For an author known to upend the conventional to suit her purpose, Margaret Atwood missed the mark with Alias Grace. History called the shots in this one, and perhaps such a restraint proved too large a hurdle.
Alias Grace · Margaret Atwood · 1996
Emblem, 2014 · 567 pages, paperback
The 1843 murder of the gentleman Thomas Kinnear and his housekeeper mistress Nancy Montgomery is lifted from the historical record, along with the characters of Grace Marks, the titular murderess, and James McDermott, her alleged co-conspirator.
Ripe and festering with a young girl’s maligned reputation, shifting identities, lunacy and crime, the Kinnear-Montgomery double murder should have been putty in the hands of Atwood, normally a convincing author as well as temptress to the imagination and one who has tricks for curling the corners of her sentences into sly little images…but putty it proved not to be. Continue reading →
Jonathan Strange & Mr. Norrell feels like the best of British literature, combining Sherlock Holmes eccentricity with the warm/cool, fast/slow, fun/grim adventure of J.K. Rowling’s Harry Potter series and then dropping in a bit of Wilkie Collins’ gothic ambiguity. In short, Susanna Clarke’s novel is a fantasy that has in it a lot more than a wonderful story.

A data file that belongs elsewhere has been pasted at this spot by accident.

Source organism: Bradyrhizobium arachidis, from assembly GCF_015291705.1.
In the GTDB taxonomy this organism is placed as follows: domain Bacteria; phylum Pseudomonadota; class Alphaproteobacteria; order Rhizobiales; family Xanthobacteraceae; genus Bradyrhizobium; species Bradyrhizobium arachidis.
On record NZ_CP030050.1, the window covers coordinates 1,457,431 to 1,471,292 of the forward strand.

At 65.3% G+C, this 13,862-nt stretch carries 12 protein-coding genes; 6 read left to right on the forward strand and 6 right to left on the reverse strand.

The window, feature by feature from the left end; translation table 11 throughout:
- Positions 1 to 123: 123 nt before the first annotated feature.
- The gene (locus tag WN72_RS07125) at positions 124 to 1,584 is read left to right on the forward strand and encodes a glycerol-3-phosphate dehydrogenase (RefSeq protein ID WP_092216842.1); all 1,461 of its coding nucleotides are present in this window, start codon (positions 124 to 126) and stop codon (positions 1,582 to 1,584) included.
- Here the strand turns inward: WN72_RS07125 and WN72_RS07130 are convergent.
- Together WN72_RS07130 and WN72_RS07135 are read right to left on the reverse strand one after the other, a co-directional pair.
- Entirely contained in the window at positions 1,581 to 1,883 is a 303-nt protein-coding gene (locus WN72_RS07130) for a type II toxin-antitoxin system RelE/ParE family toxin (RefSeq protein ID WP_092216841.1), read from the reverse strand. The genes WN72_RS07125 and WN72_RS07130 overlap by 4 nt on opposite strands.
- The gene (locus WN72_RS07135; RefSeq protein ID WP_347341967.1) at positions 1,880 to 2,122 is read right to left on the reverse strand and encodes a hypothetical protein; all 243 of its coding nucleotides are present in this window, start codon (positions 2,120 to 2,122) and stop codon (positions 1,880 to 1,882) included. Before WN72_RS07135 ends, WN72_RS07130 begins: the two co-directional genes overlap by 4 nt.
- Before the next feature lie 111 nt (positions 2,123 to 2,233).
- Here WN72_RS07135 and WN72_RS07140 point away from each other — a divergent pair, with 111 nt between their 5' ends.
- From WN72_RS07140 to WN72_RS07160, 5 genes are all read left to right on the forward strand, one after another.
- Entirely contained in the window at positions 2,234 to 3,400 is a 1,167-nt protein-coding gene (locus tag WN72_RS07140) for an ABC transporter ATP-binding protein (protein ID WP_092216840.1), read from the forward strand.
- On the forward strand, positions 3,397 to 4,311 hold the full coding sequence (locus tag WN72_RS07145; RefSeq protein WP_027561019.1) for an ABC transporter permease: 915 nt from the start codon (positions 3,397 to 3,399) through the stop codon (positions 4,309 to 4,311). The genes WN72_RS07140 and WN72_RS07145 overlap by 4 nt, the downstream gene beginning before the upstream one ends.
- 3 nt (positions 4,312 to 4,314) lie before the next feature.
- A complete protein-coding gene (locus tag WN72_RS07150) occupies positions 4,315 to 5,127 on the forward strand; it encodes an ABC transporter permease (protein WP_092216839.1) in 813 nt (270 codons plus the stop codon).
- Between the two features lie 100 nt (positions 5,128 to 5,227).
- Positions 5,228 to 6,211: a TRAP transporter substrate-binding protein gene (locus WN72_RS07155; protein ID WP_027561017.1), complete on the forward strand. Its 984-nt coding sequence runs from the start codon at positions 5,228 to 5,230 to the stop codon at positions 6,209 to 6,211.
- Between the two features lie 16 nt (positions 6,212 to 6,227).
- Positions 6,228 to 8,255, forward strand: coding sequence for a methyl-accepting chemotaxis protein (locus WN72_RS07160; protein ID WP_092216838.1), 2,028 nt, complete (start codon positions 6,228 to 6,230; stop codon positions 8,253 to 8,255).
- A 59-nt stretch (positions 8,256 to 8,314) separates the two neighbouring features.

Jonathan Strange & Mr. Norrell · Susanna Clarke · 2004
Bloomsbury, 2017 · 1006 pages, paperback
Magic has gone out of England. Magicians as they are now are just ordinary men with their noses in books and whose tongues form words of speculation instead of incantation. Magic isn’t something that is done – oh no, not anymore – magic is something to be theorized, opined about, written down in lines of rhetoric…magic in this age, the Age of Napoleon, is only an armchair philosophy. Enter stuffy Mr. Norrel, recluse of Hurtfew Abbey, practical magician.
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Wilkie Collins’ The Woman in White hinges on identity, forgery and rank suspicion, suspicion that gets the better of us and makes us rash instead of rational.
The Woman in White · Wilkie Collins · 1860
Penguin, 2009 · 672 pages, hardcover
The Woman in White is both a sensationalist thriller and a social commentary. Collins takes his shots at the marriage laws and rules of inheritance of 1850s England, and he provides a creeping horror alongside it, the same kind of horror where you realize how very trapped you are and how powerless you are to get out. A close marriage, the words invalid and invalidate.
That pernicious horror doesn’t confine itself to money, nor even to love, but asserts itself as an erasure of recognition, and this erasure necessitates a different kind of forgery – that of reclamation and the forging of a new life.
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